Eve Peabody (Claudette Colbert) arrives in Paris by train one rainy night, with nothing but an evening gown that she is wearing. “So this is Paris,” she muses. “Well, from here it looks an awful lot like a rainy night in Kokomo, Indiana.” She comes in from Monte Carlo where she has pawned all her luggage after, she says, “the roulette system I was playing collapsed under me.” Getting a ride from cab driver Tibor Czerny (Don Ameche) she makes a deal with him to drive her around to the city’s nightclubs where she hopes to get a job singing and then she’ll pay him. When the plan fails, he buys her dinner and offers to let her stay at his place that night while he works. Aware of the instant attraction between them, she turns him down anyway because she doesn’t want someone who is “just” a cab driver. Thought he won’t take no for an answer, she is still able to make a getaway and manages to crash a nearby party being attended by Paris society. Once inside, she finds several people becoming interested in her for various reasons including the handsome Jacques (Francis Lederer), the curious Georges Flammarion (an amazing John Barrymore) and his suspicious wife Helene (Mary Astor). When Georges realizes that Eve can help him with a marital problem, her deception is able to continue past the end of the party, but meanwhile Tibor is marshalling all of his resources to track her down again.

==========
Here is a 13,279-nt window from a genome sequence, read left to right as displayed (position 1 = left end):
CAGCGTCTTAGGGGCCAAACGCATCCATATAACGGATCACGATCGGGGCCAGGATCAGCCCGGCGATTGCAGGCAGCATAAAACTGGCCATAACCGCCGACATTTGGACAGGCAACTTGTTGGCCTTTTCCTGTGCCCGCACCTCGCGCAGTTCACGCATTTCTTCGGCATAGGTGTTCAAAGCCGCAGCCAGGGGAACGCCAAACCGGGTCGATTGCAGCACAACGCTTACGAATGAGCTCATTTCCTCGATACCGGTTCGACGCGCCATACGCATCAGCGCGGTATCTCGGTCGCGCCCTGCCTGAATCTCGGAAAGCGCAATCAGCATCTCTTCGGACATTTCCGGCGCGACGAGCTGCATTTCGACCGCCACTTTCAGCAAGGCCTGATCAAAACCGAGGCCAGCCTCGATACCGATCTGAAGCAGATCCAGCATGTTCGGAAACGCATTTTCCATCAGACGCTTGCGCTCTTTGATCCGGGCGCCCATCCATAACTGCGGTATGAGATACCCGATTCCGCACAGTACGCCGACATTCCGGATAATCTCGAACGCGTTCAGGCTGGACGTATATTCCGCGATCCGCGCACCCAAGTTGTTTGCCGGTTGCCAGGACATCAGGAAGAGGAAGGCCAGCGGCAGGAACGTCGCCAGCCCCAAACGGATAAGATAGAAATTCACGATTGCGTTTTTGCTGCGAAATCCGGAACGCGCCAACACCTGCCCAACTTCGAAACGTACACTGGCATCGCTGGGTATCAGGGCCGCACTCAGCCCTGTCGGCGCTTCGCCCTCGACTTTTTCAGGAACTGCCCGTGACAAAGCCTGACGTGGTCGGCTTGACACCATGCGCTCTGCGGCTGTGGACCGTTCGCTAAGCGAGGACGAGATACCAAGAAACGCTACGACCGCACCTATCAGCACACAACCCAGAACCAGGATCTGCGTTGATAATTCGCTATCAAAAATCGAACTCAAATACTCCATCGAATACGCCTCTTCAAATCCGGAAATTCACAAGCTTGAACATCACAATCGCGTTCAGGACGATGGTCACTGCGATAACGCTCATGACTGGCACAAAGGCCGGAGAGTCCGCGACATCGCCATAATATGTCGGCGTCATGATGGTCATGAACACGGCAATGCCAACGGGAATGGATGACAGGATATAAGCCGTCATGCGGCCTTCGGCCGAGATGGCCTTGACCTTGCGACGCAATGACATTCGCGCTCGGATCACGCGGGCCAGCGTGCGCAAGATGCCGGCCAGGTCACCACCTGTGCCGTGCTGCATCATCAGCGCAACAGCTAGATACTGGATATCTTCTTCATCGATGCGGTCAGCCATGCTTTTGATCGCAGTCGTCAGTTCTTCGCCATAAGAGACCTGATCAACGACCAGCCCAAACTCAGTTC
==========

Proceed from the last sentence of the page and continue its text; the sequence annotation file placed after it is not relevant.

A complicated screwball plot and I haven’t begun to get into a number of aspects of it. MIDNIGHT has laughs, enjoyable characters-even the ones who aren’t never becomes all that unlikable—but overall a sense of elegance which works for the piece. I don’t know if this was Paris in 1939—well, obviously it wasn’t, but it’s nice to imagine that it was like this. Leisen brought an earnestness and sensitivity to some of these films–another was the quite moving REMEMBER THE NIGHT, written by Sturges—that not only may have been something that Wilder and Sturges didn’t do, but wasn’t really achieved on this level by most directors (All this does remind me that MIDNIGHT has a few slight similarities to Struges' own THE PALM BEACH STORY, which also features Colbert and Astor). Yes, maybe at times Leisen seems very interested in that opulence—check out how he dotes on the Conga line at the estate party. But there are several camera movements during this section which are very much done for storytelling reasons that manage to add to the plot and the elegance he’s obviously going for at the same time—compare this to the Paramount films from around this time which have truly uninteresting camerawork. If that’s not somebody who knows what he’s doing, what is? In Cameron Crowe’s absolutely essential CONVERSATIONS WITH WILDER, the man himself seems to begrudgingly allow himself to say good things about both MIDNIGHT and Leisen, so maybe this was one of those cases where people didn’t click (Sturges, I suppose, separately didn’t click with him either). Since it’s the film which remains now, that’s probably all that matters.